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June 14, 2000

Medical Treatment of Opiate Addiction

Author Affiliations

Phil B.FontanarosaMD, Deputy EditorIndividualAuthorStephen J.LurieMD, PhD, Contributing EditorIndividualAuthor


Copyright 2000 American Medical Association. All Rights Reserved. Applicable FARS/DFARS Restrictions Apply to Government Use.2000

JAMA. 2000;283(22):2931. doi:10.1001/jama.283.22.2931

To the Editor: The article on the treatment of opiate addiction based on a National Institutes of Health (NIH) Consensus Conference1 is inaccurate, misleading, and misguided in its attempt to "provide clinicians, patients, and the general public with a responsible assessment of the effective approaches to treat opiate dependence."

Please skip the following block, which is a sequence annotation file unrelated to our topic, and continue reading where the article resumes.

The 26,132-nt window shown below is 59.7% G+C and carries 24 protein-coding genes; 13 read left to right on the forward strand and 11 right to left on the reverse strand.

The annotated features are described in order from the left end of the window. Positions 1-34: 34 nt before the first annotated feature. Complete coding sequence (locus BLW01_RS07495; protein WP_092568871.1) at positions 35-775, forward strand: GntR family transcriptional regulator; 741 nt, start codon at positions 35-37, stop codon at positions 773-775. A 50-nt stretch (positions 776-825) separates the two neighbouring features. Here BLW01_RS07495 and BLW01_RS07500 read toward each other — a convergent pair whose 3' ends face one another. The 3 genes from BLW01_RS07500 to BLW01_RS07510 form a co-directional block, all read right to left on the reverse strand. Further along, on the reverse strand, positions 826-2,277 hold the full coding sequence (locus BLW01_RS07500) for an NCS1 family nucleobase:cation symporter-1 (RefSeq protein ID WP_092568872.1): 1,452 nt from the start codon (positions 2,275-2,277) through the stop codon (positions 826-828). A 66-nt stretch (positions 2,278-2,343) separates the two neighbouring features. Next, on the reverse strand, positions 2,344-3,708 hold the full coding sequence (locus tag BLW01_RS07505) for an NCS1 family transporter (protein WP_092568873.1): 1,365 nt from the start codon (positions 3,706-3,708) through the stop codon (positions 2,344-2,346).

One of the major flaws of this article is a failure to define the terms dependence and addiction. Throughout this article these terms are used interchangeably. The basic flaw in the consensus panel's assumption is that opiate dependence is a medical disorder that needs treatment and that individuals and society will benefit from providing this treatment. Beginning with this flawed premise, the consensus panel goes on to the flawed conclusion that opiate dependence (what they mean to say is opiate addiction) is a medical disorder with biological, psychological, sociological, and economic factors. They indicate that when certain persons begin to use opiates, their use escalates to a state of abuse and then to a state of dependence. Unfortunately in its discussion of dependence, the consensus panel includes compulsive drug-taking, which is not a part of the concept of physical dependence. They go on to discuss ways in which treatment can alter the natural history of opiate dependence. Research emanating from the pain medicine discipline (research that has also included reviews of multiple studies of persons prescribed opiates for legitimate medical purposes) indicates that physical dependence is a physiologic not a pathologic process.2

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